Billions wiped off Vietnam’s debts as Sabeco becomes foreign
Thai Beverage’s latest loan restructuring ensures a controlling interest of Vietnam’s biggest brewer, Sabeco, and this conversion shrinks the national debt burden of Vietnam
22 Jan 2019 | Nguyen Tuong Thuy

Vietnamese authorities have approved a loan conversion by Thai Beverage (ThaiBev) to shift its entire loan amount and interest in Vietnam's Sabeco of US$4.8 billion into share capital.

Given the go-ahead, Thailand's largest beverage maker is to convert the loan from its indirect wholly-owned subsidiary BeerCo to Vietnam Beverage in relation to the December 2017 acquisition of ordinary shares in Sabeco, Vietnam's top beer producer.

This M&A deal saw ThaiBev buy into Sabeco with an astonishing US$4.8 billion, securing a 53% share. In Vietnam, the face value of each share is 10 thousand Vietnam dong, but the unit price ThaiBev paid was 320 thousand Vietnam dong, 32 times higher. BeerCo holds 49% of the total shares in Vietnam F&B, which in turn owns 100% of the charter capital of Vietnam Beverage, the company that holds the 53%.

ThaiBev granted the loan to Vietnam Beverage to finance the acquisition. However, the group and BeerCo had to secure several loans outside Vietnam, and the US$4.8 billion sum was considered part of the country's national debt burden.

Last December, Vietnam's State Securities Commission (SSC) allowed Sabeco to increase its foreign ownership cap to 100%. Thanks to this ownership restriction removal, ThaiBev would be viable for the loan conversion, thus deleting the sum off Vietnam's national debt list.

After the SCC move, the Department of Planning and Investment in Hanoi, where Vietnam Beverage is based, allowed the company to increase its charter capital from 682 billion dong to more than 111,890 billion dong (about US$4.8 billion). ThaiBev's loan restructuring also makes Sabeco no longer a domestic company, with the new foreign holdings share reaching 63.35%.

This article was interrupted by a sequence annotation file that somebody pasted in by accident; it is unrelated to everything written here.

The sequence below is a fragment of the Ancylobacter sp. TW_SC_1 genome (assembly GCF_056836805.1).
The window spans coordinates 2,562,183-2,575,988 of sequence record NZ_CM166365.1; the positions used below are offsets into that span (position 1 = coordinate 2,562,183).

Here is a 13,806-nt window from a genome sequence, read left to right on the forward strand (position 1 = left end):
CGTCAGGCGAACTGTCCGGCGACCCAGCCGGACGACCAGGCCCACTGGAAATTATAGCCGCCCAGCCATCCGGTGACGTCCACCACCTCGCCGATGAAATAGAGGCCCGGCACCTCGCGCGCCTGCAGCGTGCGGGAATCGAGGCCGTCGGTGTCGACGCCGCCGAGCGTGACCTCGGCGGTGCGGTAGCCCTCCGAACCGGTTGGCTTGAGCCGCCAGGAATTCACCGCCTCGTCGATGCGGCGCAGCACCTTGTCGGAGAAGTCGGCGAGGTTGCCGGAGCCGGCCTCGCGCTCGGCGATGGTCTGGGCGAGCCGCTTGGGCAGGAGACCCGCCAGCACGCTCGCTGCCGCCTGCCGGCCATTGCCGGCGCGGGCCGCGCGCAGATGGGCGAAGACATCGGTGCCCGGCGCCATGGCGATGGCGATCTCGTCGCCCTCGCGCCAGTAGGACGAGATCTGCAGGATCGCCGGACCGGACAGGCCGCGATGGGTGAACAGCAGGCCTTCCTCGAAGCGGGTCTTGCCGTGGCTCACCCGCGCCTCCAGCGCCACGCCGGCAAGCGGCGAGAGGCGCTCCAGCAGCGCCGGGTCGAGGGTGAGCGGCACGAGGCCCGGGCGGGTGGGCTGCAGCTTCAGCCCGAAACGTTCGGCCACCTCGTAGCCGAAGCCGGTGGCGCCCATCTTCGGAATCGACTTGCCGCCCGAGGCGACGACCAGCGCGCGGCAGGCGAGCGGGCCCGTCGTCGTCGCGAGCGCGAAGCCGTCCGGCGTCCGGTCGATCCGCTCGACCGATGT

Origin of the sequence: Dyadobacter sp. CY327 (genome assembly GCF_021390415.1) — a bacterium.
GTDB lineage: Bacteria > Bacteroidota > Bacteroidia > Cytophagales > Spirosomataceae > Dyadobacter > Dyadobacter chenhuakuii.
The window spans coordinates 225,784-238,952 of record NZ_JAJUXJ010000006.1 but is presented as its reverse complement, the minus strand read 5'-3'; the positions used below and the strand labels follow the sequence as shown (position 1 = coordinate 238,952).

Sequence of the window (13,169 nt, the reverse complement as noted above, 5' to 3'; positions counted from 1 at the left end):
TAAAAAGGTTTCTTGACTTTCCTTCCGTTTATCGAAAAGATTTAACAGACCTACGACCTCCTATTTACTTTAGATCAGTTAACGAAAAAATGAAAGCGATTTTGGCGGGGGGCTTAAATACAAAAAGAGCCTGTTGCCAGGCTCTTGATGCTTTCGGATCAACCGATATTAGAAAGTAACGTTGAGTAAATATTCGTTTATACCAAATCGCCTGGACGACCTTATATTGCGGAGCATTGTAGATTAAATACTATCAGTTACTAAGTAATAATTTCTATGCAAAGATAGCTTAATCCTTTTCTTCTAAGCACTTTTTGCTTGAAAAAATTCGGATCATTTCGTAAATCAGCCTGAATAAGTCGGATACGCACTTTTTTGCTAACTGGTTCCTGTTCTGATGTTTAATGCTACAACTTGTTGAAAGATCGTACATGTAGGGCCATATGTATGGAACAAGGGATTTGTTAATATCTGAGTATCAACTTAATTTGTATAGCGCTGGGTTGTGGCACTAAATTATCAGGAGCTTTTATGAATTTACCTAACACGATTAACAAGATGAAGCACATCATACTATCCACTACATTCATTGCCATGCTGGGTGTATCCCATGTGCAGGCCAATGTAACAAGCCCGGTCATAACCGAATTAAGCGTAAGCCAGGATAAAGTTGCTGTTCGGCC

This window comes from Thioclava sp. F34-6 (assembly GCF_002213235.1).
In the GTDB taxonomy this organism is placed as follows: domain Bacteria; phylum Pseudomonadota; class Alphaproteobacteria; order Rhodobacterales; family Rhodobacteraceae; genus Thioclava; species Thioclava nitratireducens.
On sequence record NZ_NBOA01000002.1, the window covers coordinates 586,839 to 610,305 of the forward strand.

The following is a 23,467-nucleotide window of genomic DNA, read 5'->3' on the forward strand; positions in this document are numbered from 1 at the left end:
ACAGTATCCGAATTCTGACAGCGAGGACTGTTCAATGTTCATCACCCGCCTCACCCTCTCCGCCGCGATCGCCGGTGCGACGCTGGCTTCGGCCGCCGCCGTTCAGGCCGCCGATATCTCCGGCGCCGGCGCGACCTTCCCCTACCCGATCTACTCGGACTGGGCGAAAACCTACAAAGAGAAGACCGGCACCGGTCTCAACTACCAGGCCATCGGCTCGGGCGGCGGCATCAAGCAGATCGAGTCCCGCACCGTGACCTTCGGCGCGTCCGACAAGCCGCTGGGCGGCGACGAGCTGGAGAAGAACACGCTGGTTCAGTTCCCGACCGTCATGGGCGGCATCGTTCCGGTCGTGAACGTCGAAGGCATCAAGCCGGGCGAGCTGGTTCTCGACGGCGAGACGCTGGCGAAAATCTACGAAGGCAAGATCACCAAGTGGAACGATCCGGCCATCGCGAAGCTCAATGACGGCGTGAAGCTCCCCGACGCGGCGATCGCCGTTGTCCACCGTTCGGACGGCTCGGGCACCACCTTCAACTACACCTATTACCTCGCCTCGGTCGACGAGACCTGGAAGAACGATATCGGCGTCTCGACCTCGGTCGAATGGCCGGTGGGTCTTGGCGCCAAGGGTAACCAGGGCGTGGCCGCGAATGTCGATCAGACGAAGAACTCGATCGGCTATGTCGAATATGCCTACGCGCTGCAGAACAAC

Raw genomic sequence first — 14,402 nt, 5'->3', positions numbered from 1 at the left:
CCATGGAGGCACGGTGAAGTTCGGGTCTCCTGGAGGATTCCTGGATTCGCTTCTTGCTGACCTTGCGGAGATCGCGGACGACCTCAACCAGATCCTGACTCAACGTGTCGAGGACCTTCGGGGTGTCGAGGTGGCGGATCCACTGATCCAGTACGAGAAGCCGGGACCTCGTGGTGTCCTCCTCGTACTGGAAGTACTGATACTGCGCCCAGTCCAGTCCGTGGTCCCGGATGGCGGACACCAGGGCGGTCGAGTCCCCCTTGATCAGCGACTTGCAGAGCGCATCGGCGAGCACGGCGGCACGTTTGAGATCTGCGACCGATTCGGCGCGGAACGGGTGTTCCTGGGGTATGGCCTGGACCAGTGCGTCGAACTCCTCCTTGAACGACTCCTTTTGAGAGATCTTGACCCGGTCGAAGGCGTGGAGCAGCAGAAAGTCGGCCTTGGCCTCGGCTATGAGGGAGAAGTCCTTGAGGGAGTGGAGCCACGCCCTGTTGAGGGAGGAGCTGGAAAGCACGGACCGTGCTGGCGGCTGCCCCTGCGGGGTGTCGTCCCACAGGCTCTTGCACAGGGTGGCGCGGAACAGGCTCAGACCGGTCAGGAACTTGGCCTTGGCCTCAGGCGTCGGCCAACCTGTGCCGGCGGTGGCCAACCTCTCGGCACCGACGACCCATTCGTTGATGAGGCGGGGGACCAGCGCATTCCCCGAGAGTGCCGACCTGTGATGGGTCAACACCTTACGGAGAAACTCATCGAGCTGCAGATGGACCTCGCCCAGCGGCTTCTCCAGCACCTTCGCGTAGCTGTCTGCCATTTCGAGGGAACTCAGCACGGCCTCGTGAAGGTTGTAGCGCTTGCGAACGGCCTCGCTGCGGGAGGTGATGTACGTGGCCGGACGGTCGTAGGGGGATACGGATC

Vietnam's ratification of the Comprehensive and Progressive Trans Pacific Partnership, obligates the country to further liberalise the state sector. The 11-nation free trade agreement took effect this mid-January. A trade deal expected soon (in 2019) with the European Union may add pressure to reform.

Vietnam's government has been seeking to restructure the economy, which includes partially privatising many of its state-owned enterprises, mostly via M&A deals. The government can then use these proceeds to help in funding infrastructure projects to attract more foreign investment. It is aiming to "equitise", which means "partially privatise", 127 state firms between 2017 and 2020, with more than half of those due to take place in 2019 through even more initial public offerings, says Saigon Securities Inc. Research.

Vietnamese officials hope by using such "equitization" companies - including major ones like Vinamilk, the country's largest dairy company by far, Vietnam Airlines, Sabeco, military-owned mobile network, Viettel and many others - will make more profits.

In this context, ThaiBev's December 2017 acquisition of Sabeco is viewed as a big success as the share selling price was 32 times higher than the face value.